The Karabakh peace accord of 10 November 2020 between Azerbaijan and Armenia brought an end to a 30-year conflict that has cost almost 40,000 lives over this period. The world now watches on as the region tries to rebuild, recover, and reconcile. One struggle, however, is seldom talked about or reported on – the psychological fallout of war, particularly for those on the frontline. Both soldiers and civilians will be beset by mental health problems as a result of the fighting. Indeed, it is estimated that between 20-30% of military veterans experience Post-Traumatic Stress Disorder (PTSD). In Azerbaijan, the recently formed YASHAT Foundation was established to support war veterans and their families financially, signifying the importance attached to care for veterans.
Azerbaijan has also established a commission chaired by the Minister of Health to provide psychological support to servicemen and their families affected by the Karabakh conflict. The Labour and Social Protection Ministry is also assisting veterans by implementing plans to provide war veterans with housing between 2021-2025. The State Social Protection Fund has already paid out social welfare payments to over 7000 family members of the near 2800 Azerbaijani martyrs killed in the conflict, while also increasing the pension pot for affected families. The Ministry of Emergency Situations is also playing its part having invited 20 specialist Turkish doctors to help treat hundreds of veterans suffering from PTSD. These measures are indicative of the importance and understanding attached to the issue of PTSD and care for veterans in the country.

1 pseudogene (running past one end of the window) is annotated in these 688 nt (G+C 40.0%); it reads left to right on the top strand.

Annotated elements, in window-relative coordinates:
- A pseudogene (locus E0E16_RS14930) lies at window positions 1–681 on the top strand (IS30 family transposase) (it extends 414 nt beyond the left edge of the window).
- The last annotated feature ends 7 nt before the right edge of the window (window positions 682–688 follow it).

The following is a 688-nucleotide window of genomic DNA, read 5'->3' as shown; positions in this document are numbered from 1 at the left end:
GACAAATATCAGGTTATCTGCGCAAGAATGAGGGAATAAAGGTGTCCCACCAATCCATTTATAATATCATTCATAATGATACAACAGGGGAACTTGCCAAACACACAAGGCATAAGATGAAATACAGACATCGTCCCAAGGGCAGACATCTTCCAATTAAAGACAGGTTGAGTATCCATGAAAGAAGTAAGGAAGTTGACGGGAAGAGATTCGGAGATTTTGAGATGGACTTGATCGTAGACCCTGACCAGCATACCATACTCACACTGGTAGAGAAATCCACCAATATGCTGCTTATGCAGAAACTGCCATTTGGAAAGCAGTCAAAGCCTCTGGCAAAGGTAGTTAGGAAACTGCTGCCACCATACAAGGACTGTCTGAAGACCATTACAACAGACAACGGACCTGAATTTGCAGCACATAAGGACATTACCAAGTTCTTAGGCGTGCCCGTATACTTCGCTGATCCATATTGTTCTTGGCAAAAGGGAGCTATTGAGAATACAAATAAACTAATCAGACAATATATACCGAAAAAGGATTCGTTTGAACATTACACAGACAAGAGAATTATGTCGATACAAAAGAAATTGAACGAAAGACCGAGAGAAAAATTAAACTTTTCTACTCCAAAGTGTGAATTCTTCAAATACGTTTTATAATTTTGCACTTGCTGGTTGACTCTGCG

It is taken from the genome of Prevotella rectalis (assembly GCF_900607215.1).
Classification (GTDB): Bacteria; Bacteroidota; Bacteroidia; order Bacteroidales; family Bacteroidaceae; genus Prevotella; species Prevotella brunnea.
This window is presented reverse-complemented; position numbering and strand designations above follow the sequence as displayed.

PTSD often arises from experiencing or witnessing intensely threatening or stressful events. The symptoms range from anxiety and depression to insomnia, nightmares, and anger, yet sufferers are seldom aware of their diagnosis. Most go untreated. In Azerbaijan, this is a relatively newly understood phenomenon. Across Europe however, there are numerous charities, like ‘Combat Stress’ in the UK, operating a 24/7 helpline offering confidential mental health advice to veterans and their families. In the United States, the PTSD Foundation of America also provides support to veterans suffering from associated issues. The governments of both countries invest a considerable amount of money in assisting veterans returning from the frontline. Yet some remain mentally ‘left behind’ on the battlefield.
Bolstering capacity, investment and the number of experts specially qualified to deal with such mental trauma and therapies is to be roundly welcomed. The more fundamental problem, however, is that mental illness the world over is often stigmatised, further impacting and scarring those suffering from said issues. Veterans, returning from the extreme conditions of war are often severely impacted by such stigma. Some of them not only have to deal with readjusting to their old lives but also suffer in silence while dealing with PTSD. Due to a lack of awareness and the stigma attached to mental health, we fail in our moral duty to take care of these individuals who have risked their lives for our safety, wellbeing, and homeland.